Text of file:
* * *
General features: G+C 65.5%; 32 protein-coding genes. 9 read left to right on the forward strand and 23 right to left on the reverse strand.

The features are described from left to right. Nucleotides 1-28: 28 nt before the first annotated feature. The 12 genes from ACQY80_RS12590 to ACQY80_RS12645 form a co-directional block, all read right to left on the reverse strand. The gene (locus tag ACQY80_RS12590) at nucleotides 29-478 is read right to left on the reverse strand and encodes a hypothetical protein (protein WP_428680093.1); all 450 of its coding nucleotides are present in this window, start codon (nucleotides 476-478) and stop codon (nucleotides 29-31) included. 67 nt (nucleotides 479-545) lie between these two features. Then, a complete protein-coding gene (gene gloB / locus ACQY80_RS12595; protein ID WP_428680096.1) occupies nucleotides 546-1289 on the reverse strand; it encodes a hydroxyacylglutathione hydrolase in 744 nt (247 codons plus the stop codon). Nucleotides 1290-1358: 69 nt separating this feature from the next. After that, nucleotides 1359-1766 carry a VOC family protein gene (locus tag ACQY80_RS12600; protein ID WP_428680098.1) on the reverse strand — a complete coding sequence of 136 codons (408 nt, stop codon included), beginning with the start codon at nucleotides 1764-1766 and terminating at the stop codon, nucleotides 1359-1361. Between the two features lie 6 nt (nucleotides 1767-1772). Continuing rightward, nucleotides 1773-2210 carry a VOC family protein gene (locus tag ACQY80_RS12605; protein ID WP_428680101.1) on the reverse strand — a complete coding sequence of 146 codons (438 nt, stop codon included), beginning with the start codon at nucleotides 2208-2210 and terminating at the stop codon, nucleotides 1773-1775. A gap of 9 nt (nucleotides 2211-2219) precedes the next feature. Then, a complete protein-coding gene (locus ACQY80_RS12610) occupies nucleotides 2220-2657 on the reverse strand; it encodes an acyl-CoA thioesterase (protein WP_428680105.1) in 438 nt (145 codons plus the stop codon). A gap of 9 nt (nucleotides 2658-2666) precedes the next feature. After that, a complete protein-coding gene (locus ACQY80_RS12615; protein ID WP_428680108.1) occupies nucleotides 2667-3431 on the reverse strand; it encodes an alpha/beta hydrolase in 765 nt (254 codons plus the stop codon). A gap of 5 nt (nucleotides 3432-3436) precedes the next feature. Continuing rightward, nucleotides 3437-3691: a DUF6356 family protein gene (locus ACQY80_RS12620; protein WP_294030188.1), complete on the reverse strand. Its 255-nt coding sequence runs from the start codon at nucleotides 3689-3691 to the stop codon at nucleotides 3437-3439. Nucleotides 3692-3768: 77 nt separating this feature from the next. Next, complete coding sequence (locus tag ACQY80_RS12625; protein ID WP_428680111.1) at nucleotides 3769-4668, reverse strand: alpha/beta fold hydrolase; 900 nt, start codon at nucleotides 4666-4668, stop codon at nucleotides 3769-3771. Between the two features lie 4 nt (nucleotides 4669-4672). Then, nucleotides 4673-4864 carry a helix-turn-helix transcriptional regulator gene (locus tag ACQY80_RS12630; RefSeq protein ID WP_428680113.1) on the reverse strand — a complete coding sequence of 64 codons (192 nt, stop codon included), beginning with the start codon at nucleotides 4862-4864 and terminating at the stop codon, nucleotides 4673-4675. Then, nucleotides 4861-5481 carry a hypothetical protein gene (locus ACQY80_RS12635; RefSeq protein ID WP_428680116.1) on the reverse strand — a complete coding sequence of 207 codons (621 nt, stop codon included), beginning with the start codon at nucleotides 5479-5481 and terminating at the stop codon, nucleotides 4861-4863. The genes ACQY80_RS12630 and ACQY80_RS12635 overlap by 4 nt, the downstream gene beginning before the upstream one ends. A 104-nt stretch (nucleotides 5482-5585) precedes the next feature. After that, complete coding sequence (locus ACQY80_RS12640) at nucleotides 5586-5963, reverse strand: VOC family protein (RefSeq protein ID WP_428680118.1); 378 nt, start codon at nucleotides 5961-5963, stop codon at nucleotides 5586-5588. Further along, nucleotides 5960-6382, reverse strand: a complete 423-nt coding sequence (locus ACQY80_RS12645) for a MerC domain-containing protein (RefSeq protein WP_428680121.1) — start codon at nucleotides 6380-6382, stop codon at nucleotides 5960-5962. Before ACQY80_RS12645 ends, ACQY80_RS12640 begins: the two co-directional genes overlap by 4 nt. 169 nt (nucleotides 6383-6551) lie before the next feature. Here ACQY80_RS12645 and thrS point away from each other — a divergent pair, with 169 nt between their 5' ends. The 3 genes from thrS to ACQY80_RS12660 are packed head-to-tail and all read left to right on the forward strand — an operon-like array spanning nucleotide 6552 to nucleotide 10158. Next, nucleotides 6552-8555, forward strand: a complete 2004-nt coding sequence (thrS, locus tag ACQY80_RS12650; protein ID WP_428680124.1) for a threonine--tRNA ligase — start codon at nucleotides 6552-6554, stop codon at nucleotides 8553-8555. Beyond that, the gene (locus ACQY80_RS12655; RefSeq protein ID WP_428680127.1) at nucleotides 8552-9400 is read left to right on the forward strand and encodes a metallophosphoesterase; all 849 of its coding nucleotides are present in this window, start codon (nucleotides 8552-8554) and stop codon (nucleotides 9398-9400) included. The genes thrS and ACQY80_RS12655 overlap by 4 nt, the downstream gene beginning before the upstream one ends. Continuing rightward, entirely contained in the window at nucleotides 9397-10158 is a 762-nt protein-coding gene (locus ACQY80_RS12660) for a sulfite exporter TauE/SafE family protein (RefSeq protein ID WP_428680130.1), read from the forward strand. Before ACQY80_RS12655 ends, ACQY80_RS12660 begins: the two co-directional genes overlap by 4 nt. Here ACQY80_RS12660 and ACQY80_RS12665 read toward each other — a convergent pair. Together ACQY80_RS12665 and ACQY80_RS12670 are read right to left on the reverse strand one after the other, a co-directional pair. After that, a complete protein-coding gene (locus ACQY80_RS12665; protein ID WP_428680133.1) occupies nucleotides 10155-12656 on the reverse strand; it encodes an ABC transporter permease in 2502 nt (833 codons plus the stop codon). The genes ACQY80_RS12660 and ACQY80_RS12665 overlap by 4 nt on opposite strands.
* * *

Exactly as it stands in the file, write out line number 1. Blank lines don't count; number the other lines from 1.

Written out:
General features: G+C 65.5%; 32 protein-coding genes. 9 read left to right on the forward strand and 23 right to left on the reverse strand.